Will Scott Morrison still be prime minister of Australia at the end of this month? Will the winning streak of the Liberal-National Coalition come to an end after three consecutive triumphs? As Australia’s election comes to a head on 21 May, it is still uncertain whether Morrison will triumph, or whether he will be replaced by the Australian Labor Party (ALP) leader Anthony Albanese.
Since the election campaign started, the polls have narrowed. The ALP remains well ahead in two-party preferred polling, which is often indicative of a winner in Australia’s alternative vote system. However, since the campaign, general voting intention polls show the ALP and coalition neck and neck, and Morrison as slightly ahead on the question of preferred prime minister.
The party leaders: character vs expertise
While Albanese may have rebranded himself to look more like the prime minister he hopes to replace, both leaders have been keen to emphasise the differences in their character as Australia’s election approaches.
For Morrison, the mission has been to cast himself as a safe pair of hands. In a recent video, he depicted Australia as beset by a series of crises, including floods, fires, the pandemic, and, of course, the war in Ukraine. With all of these problems, is now really the time for a change of leader?
Morrison was helped early in the campaign by a gaffe by his opposite number, as Albanese struggled to remember the unemployment rate when asked by journalists.
For Albanese, the task has been to lean into long-standing accusations that Morrison is untrustworthy and incompetent. At a recent debate, the ALP leader highlighted the prime minister’s failings on vaccinations, and repeated accusations of pork-barrel politics.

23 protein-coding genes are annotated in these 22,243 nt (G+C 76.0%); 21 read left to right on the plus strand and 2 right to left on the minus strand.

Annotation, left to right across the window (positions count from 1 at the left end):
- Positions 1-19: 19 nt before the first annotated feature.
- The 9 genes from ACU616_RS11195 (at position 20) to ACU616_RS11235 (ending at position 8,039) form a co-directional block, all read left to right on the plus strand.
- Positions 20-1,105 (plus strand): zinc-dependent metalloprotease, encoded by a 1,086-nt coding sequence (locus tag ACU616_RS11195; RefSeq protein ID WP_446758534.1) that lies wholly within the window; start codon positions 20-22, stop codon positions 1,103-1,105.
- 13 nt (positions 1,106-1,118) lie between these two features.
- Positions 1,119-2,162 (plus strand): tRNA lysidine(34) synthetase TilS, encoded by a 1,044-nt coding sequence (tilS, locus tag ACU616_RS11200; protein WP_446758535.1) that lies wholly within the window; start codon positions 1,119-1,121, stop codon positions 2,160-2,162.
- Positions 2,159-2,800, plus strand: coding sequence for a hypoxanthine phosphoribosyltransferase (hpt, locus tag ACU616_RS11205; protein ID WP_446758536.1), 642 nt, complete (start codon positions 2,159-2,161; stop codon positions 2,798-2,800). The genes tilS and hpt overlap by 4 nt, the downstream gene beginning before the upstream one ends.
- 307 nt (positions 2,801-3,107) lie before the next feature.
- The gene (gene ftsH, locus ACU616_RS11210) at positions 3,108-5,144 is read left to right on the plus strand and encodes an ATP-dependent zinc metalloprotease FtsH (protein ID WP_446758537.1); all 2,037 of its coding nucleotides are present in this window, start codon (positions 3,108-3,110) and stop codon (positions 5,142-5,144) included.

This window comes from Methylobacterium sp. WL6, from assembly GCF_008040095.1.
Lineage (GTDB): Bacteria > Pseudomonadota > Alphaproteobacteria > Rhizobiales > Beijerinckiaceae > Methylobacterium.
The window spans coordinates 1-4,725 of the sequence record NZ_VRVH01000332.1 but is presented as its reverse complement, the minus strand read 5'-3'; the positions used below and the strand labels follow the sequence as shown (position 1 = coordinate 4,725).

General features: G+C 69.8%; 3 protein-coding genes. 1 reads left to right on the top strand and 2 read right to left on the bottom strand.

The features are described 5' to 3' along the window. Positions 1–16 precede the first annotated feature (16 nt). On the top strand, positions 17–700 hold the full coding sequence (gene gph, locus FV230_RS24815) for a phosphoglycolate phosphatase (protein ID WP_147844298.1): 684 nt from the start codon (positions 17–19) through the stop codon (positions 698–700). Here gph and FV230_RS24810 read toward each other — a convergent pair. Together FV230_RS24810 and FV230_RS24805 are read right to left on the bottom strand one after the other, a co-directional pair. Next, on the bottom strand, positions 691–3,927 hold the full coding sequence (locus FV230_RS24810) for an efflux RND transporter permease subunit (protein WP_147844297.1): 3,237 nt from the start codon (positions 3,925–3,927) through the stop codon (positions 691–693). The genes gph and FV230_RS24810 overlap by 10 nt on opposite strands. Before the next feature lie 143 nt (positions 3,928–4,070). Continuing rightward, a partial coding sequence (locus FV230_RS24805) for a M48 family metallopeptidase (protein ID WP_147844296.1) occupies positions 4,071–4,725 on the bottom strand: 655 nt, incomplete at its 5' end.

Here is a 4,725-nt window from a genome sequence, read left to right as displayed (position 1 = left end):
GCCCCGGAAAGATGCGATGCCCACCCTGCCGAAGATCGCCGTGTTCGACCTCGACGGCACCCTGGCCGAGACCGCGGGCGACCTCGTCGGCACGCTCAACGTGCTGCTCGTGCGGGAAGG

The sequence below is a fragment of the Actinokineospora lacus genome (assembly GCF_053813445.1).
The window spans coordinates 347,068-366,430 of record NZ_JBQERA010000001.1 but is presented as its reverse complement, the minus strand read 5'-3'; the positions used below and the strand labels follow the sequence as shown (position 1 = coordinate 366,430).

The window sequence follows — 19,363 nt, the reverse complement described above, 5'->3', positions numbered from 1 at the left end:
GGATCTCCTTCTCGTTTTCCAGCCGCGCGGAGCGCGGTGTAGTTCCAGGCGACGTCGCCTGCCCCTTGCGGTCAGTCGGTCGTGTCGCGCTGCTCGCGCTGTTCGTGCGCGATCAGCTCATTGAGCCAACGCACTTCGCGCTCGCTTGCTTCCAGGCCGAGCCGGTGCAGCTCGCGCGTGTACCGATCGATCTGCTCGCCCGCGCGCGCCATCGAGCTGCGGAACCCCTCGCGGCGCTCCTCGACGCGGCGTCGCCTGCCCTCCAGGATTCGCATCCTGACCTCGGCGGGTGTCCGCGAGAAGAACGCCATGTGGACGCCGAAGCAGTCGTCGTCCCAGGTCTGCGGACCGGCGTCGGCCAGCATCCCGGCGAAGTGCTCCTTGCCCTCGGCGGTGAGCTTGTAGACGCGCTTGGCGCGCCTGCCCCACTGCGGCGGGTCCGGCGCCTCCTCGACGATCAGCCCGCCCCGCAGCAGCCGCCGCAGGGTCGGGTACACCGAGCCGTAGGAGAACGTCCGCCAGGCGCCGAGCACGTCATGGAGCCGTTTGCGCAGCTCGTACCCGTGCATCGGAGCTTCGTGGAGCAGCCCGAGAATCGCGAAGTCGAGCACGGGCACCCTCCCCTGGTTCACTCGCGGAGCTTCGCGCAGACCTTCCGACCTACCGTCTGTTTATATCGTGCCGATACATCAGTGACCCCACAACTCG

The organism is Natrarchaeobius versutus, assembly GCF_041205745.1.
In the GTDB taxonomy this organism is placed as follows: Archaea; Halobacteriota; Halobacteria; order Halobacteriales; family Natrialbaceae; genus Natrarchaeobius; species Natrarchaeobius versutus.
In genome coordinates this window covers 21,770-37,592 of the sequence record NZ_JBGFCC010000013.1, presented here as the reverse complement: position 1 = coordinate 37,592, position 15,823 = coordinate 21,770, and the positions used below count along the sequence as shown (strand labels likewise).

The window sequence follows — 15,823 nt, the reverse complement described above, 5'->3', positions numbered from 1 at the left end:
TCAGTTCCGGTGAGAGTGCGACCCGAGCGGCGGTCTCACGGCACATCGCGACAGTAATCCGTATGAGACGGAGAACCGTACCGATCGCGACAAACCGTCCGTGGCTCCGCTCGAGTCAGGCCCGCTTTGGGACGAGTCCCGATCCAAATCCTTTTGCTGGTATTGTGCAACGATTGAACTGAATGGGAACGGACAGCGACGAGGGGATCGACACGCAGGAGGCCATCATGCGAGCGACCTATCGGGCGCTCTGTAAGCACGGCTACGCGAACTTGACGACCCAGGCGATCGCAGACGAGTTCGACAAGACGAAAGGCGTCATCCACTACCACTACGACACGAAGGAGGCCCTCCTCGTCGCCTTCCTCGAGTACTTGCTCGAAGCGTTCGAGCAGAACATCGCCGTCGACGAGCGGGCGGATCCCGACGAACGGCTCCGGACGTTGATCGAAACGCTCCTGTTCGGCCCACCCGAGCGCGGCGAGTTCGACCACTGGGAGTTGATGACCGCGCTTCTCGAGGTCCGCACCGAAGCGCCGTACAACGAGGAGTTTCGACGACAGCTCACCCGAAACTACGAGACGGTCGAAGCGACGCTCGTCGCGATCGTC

Morrison has also frequently been characterised as a morally bankrupt bully. The prime minister has repeatedly come under fire for his handling of accusations of sexual assault against high-profile coalition politicians, including then attorney general Christian Porter. Morrison has also been publicly accused of bullying by members of his own party, including senator Concetta Fierravanti-Wells.
The existential question of the election has thus in many ways become whether voters are sick enough of Morrison to kick the coalition out of power, or if the times require Australia to stick with the devil they know.
The issues: climate, security, cost of living
Several issues have dominated Australia’s election campaigns, particularly as economic unrest has spread across not just Australia, but the world at large. The pressure has been on party leaders to come up with solutions to the cost-of-living crisis, and attention has focused on the ALP’s suggestion of increasing the minimum wage by 5 percent, to match the rate of inflation. This resulted in Morrison labelling Albanese a “loose cannon”, but the prime minister has received a great deal of backlash for not matching the ALP’s offer. This included Australia’s students’ union, who accused Morrison of hypocrisy, since student loans in Australia are still pegged to this same inflation rate.
Another prominent issue in the campaign is national security. Australia has become increasingly adversarial with China over the years; Australian concerns over Chinese involvement in the country’s 5G network was met with tariffs on important Australian exports like barley and wine, and the Morrison government has spoken out against China building a military base in the Solomon Islands, which has historically relied on Australia as its primary defence partner. Morrison has often attempted to label Albanese as soft on China, and the two recently sparred over the Solomon Islands issue at a televised debate.